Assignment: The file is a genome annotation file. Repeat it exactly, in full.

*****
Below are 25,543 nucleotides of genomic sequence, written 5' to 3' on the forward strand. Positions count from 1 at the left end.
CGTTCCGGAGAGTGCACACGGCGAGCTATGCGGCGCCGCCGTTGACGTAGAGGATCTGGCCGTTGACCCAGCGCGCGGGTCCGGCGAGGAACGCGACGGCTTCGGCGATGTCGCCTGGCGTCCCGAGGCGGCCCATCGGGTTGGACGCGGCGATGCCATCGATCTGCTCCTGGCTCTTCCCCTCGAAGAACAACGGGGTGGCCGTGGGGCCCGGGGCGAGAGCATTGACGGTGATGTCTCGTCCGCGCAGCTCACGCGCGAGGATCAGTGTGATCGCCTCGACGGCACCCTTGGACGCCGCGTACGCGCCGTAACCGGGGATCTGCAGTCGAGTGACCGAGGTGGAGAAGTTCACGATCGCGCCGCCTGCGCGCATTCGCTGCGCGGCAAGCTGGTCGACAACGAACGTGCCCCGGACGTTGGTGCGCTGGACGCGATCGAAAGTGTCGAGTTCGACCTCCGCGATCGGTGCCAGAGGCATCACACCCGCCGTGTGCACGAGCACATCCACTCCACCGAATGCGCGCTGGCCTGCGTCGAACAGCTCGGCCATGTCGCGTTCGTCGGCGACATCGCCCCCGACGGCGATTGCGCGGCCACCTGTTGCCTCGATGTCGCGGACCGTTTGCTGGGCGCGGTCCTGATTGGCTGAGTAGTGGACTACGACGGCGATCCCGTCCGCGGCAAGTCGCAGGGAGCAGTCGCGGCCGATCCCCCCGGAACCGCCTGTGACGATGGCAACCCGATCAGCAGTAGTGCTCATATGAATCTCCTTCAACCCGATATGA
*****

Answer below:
Below are 25,543 nucleotides of genomic sequence, written 5' to 3' on the forward strand. Positions count from 1 at the left end.
CGTTCCGGAGAGTGCACACGGCGAGCTATGCGGCGCCGCCGTTGACGTAGAGGATCTGGCCGTTGACCCAGCGCGCGGGTCCGGCGAGGAACGCGACGGCTTCGGCGATGTCGCCTGGCGTCCCGAGGCGGCCCATCGGGTTGGACGCGGCGATGCCATCGATCTGCTCCTGGCTCTTCCCCTCGAAGAACAACGGGGTGGCCGTGGGGCCCGGGGCGAGAGCATTGACGGTGATGTCTCGTCCGCGCAGCTCACGCGCGAGGATCAGTGTGATCGCCTCGACGGCACCCTTGGACGCCGCGTACGCGCCGTAACCGGGGATCTGCAGTCGAGTGACCGAGGTGGAGAAGTTCACGATCGCGCCGCCTGCGCGCATTCGCTGCGCGGCAAGCTGGTCGACAACGAACGTGCCCCGGACGTTGGTGCGCTGGACGCGATCGAAAGTGTCGAGTTCGACCTCCGCGATCGGTGCCAGAGGCATCACACCCGCCGTGTGCACGAGCACATCCACTCCACCGAATGCGCGCTGGCCTGCGTCGAACAGCTCGGCCATGTCGCGTTCGTCGGCGACATCGCCCCCGACGGCGATTGCGCGGCCACCTGTTGCCTCGATGTCGCGGACCGTTTGCTGGGCGCGGTCCTGATTGGCTGAGTAGTGGACTACGACGGCGATCCCGTCCGCGGCAAGTCGCAGGGAGCAGTCGCGGCCGATCCCCCCGGAACCGCCTGTGACGATGGCAACCCGATCAGCAGTAGTGCTCATATGAATCTCCTTCAACCCGATATGA